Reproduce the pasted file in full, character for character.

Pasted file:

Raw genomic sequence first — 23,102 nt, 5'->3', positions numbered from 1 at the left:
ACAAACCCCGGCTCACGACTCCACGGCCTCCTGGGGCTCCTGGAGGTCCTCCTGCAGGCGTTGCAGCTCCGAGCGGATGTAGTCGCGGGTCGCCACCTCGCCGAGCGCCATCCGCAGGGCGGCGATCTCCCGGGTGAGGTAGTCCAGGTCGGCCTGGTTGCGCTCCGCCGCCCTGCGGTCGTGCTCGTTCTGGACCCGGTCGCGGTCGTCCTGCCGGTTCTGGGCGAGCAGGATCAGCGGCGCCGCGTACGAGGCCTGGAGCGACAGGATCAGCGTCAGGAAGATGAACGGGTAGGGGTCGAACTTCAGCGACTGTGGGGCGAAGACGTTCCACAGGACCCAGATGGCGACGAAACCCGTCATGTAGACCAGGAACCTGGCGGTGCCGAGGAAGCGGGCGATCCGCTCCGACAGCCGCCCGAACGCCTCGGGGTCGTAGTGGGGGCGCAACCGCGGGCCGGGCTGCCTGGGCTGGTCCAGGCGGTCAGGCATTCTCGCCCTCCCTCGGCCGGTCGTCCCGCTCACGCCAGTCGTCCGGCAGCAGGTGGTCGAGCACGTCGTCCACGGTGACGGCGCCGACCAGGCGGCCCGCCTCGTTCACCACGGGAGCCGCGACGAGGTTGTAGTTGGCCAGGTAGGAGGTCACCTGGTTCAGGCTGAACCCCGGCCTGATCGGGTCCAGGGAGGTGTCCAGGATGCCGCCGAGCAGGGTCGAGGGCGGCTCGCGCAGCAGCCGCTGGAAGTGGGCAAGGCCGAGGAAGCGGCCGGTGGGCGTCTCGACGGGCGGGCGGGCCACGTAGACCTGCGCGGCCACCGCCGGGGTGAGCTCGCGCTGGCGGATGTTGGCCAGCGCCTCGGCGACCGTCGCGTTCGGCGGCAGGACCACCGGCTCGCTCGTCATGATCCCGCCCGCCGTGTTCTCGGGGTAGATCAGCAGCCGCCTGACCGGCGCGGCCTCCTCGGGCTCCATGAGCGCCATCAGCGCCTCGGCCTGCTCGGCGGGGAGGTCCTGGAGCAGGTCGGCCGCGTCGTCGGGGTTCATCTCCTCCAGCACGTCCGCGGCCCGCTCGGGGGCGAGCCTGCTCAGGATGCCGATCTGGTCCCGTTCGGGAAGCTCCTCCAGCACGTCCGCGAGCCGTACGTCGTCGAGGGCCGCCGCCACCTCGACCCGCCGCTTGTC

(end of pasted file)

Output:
Raw genomic sequence first — 23,102 nt, 5'->3', positions numbered from 1 at the left:
ACAAACCCCGGCTCACGACTCCACGGCCTCCTGGGGCTCCTGGAGGTCCTCCTGCAGGCGTTGCAGCTCCGAGCGGATGTAGTCGCGGGTCGCCACCTCGCCGAGCGCCATCCGCAGGGCGGCGATCTCCCGGGTGAGGTAGTCCAGGTCGGCCTGGTTGCGCTCCGCCGCCCTGCGGTCGTGCTCGTTCTGGACCCGGTCGCGGTCGTCCTGCCGGTTCTGGGCGAGCAGGATCAGCGGCGCCGCGTACGAGGCCTGGAGCGACAGGATCAGCGTCAGGAAGATGAACGGGTAGGGGTCGAACTTCAGCGACTGTGGGGCGAAGACGTTCCACAGGACCCAGATGGCGACGAAACCCGTCATGTAGACCAGGAACCTGGCGGTGCCGAGGAAGCGGGCGATCCGCTCCGACAGCCGCCCGAACGCCTCGGGGTCGTAGTGGGGGCGCAACCGCGGGCCGGGCTGCCTGGGCTGGTCCAGGCGGTCAGGCATTCTCGCCCTCCCTCGGCCGGTCGTCCCGCTCACGCCAGTCGTCCGGCAGCAGGTGGTCGAGCACGTCGTCCACGGTGACGGCGCCGACCAGGCGGCCCGCCTCGTTCACCACGGGAGCCGCGACGAGGTTGTAGTTGGCCAGGTAGGAGGTCACCTGGTTCAGGCTGAACCCCGGCCTGATCGGGTCCAGGGAGGTGTCCAGGATGCCGCCGAGCAGGGTCGAGGGCGGCTCGCGCAGCAGCCGCTGGAAGTGGGCAAGGCCGAGGAAGCGGCCGGTGGGCGTCTCGACGGGCGGGCGGGCCACGTAGACCTGCGCGGCCACCGCCGGGGTGAGCTCGCGCTGGCGGATGTTGGCCAGCGCCTCGGCGACCGTCGCGTTCGGCGGCAGGACCACCGGCTCGCTCGTCATGATCCCGCCCGCCGTGTTCTCGGGGTAGATCAGCAGCCGCCTGACCGGCGCGGCCTCCTCGGGCTCCATGAGCGCCATCAGCGCCTCGGCCTGCTCGGCGGGGAGGTCCTGGAGCAGGTCGGCCGCGTCGTCGGGGTTCATCTCCTCCAGCACGTCCGCGGCCCGCTCGGGGGCGAGCCTGCTCAGGATGCCGATCTGGTCCCGTTCGGGAAGCTCCTCCAGCACGTCCGCGAGCCGTACGTCGTCGAGGGCCGCCGCCACCTCGACCCGCCGCTTGTC